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The tree dahlia (D. imperialis), the tallest species, has been known to reach 9 m (30 feet) in height! Photo: http://www.gardentags.com

Along with this great potential for variability comes a lot of genetic instability. Dahlias have many transposons, so-called “jumping genes,” DNA sequences that can change their position and thus change the plant’s appearance. Because of this, dahlias are renowned for their ability to mutate to new forms and to revert to previous forms. Not that this happens every day, but if your red dahlia suddenly switches to being a yellow one, you shouldn’t really be surprised.

The Name Behind the Plant

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Dahlias were originally grown for their edible tubers. Photo: Richard Johnson, http://www.irishtimes.com

The dahlia was well-known to the native peoples of Mexico who grew it for its edible tubers and medicinal uses as well as its hollow stem, using in piping. Indeed, the Aztec name Cocoxochitl means “water pipe plant.”

Francisco Hernández, physician to Philip II, sent to Mexico in 1570 to study the country’s plants and animals, noticed the plant being commonly grown as a vegetable and had a companion, Francisco Dominguez, draw illustrations that were sent back to Spain. Curiously, all had double flowers, practically guaranteeing they were already carefully selected hybrids.

It was Vicente Cervantes, Director of the Botanical Garden at Mexico City, who first sent dahlias to Abbe Antonio José Cavanilles, Director of the Royal Gardens of Madrid. Whether he sent seeds or tubers is unknown, but most likely seeds, as they travel better. Oddly, all the first dahlias actually sent to Europe in 1789 had single flowers. Double flowers later showed up spontaenously in European gardens.

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Dahlia coccinea, one of the first species grown in Europe. Photo: http://www.anniesannuals.com

The plant was originally sent as a possible food source, but that aspect never caught on in Europe. Cavanilles instead saw the plant’s ornamental value. He named the plant Dahlia in honor of Swedish botanist Anders Dahl (1751-1789), calling the three varieties he received Dahlia pinnata for its pinnate foliage, D. rosea for its rose-purple flowers and D. coccinea for its scarlet color. These three plants, plus D. sambucifolia, sent over in 1804, are believed to be the main parents of today’s garden dahlia.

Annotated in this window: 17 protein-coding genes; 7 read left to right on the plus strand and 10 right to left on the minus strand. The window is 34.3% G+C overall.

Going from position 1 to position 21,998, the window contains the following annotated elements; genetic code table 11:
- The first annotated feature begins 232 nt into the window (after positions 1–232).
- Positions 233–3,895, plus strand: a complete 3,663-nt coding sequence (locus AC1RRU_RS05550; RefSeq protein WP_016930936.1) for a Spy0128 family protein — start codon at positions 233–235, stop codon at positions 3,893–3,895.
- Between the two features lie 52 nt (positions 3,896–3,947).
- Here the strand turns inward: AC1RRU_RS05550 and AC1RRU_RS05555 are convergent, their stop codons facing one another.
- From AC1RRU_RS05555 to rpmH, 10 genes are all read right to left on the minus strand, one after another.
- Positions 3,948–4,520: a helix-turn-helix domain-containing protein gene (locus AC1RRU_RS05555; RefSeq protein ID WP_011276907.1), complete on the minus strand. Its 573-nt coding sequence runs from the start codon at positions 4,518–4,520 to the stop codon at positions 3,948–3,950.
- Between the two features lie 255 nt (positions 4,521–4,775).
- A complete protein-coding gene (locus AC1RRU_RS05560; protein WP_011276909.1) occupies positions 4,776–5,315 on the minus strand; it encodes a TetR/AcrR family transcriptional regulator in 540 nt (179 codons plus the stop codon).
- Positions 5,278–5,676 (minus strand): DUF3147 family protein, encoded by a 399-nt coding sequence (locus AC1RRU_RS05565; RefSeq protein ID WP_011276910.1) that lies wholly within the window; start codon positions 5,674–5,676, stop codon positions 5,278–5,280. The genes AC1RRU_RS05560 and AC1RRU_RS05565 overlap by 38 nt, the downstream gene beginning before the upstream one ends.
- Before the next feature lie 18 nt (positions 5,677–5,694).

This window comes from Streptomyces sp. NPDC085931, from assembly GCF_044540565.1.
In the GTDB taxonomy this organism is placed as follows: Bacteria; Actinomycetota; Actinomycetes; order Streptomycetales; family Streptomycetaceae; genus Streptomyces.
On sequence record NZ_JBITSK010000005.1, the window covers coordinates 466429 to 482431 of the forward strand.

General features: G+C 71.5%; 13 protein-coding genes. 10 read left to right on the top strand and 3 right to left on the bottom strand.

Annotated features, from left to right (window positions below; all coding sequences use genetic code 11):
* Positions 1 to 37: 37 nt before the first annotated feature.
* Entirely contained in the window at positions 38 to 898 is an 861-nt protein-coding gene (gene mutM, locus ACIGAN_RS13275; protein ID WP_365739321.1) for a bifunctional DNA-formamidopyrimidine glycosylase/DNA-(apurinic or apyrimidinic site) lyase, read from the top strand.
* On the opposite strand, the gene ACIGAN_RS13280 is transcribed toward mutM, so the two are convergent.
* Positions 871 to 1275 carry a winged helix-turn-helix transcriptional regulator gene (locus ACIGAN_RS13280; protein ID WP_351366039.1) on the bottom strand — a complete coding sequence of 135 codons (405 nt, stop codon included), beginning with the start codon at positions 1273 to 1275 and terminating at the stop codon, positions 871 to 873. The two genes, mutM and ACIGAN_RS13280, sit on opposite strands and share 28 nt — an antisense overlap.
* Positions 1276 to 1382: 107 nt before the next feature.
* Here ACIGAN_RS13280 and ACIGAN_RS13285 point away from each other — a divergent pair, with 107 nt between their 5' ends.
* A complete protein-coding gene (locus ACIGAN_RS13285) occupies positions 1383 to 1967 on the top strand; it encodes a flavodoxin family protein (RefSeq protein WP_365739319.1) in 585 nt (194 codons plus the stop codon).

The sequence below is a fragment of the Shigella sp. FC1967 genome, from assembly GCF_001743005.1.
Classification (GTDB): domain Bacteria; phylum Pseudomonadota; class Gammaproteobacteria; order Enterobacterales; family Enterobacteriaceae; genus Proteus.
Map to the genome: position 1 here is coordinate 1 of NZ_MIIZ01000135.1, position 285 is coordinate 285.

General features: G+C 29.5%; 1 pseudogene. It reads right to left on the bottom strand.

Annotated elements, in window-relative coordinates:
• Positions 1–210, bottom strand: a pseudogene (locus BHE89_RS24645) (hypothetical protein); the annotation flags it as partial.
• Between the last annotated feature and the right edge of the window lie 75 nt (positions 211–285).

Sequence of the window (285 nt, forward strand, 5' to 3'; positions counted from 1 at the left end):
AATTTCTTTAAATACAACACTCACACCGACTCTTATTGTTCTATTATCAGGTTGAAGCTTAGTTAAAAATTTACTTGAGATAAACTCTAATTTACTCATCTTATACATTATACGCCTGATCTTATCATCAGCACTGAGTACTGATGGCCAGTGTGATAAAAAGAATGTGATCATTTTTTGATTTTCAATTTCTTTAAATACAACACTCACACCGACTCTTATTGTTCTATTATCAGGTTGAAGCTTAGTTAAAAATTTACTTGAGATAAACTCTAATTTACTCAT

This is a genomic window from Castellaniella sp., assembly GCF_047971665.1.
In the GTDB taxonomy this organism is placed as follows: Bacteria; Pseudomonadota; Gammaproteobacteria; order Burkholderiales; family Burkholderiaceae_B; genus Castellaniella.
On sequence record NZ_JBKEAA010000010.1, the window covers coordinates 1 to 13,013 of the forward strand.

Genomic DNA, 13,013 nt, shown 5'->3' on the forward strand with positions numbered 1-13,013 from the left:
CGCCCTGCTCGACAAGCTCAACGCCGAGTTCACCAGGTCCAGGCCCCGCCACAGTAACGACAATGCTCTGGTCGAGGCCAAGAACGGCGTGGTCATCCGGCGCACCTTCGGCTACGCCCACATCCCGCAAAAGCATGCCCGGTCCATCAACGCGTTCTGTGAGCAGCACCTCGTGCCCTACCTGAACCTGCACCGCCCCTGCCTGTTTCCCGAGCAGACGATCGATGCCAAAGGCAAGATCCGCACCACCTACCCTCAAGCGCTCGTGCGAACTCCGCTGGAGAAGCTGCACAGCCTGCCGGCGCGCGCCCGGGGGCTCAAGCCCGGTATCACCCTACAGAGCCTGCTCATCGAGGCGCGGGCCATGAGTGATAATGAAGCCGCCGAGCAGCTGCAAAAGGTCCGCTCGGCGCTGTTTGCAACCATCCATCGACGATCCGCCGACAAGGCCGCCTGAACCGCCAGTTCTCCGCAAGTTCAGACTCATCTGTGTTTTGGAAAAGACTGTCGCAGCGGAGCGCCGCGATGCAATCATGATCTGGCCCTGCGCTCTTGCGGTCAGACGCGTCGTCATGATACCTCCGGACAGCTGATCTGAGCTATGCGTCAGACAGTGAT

Cavanilles generously shared seeds and tubers with botanical gardens all over Europe and, as a result, by the early 1800s, dahlias were being widely planted in parks and gardens throughout Europe. Also, serious hybridization was going on, notably in Holland and England.

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Josephine Bonaparte, wife of Napoleon Bonaparte, greatly appreciated dahlias … at least at for a while! Ill.: Wikimedia Commons

The royal courts of Europe too were infatuated by these new flowers. Josephine Bonaparte, wife of the French Emperor, was so enamored of dahlias she grew prize varieties in her garden at Malmaison, but refused to share the plants with other nobles. However, eventually a Polish count had one of her gardeners dig up over 100 dahlia plants, then absconded with them. Josephine was so enraged that she had all the remaining dahlias dug up and ground into mulch and, furthermore, banned the flower from her gardens.

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Dahlias presented in the John Lewis Childs seed catalog, New York, in 1895. Photo: http://www.flickr.com

By 1826, over 60 varieties were known and by 1841, one English dealer was offering more than 1,200 varieties. The first garden dahlias reached the United States in the early 1830s and hybridization began there as well. Today, dahlias are grown all over the world and there are many regional and national dahlia societies (national societies include the following: American Dahlia Society, Canadian Chrysanthemum and Dahlia Society, National Dahlia Society (United Kingdom) and Dahlia Society of Australia). And the dahlia is recognized in its native country where it was named Mexico’s national flower in 1963.

Recently, the idea of growing dahlias for their edible tubers has been revived and several hybridizers are working on developing varieties with especially large, prolific and tasty tubers. Maybe they’ll show up in supermarkets along with potatoes and onions some day!

So Much Variety


Dahlias are classified in a bewildering number of groups. Photo: justfunfacts.com

There is an astounding amount of variety among dahlias, although how they are classified varies a bit from one dahlia society to the next. Among the terms you’ll run into if you grow dahlias are the following:

Anemone: broad outer ray florets and a central “pincushion” of tubular disc florets, usually of a different color.

Ball: fully double flowers with blunt-tipped ray florets.

Cactus: highly rolled-up, very pointed ray florets, giving the appearance of cactus spines.

Collarette: semi-double with flat ray florets, a central yellow disc and, in between, shorter petaloid stamens forming a collar.

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‘Sagitta’ is a formal decorative dahlia. Photo: Van Zyverden Inc.

Decorative: fully double uniform flower with fairly flat ray florets (petals). Formal decorative flowers have rounded tips; the ray florets of informal decorative flowers have rolled tips.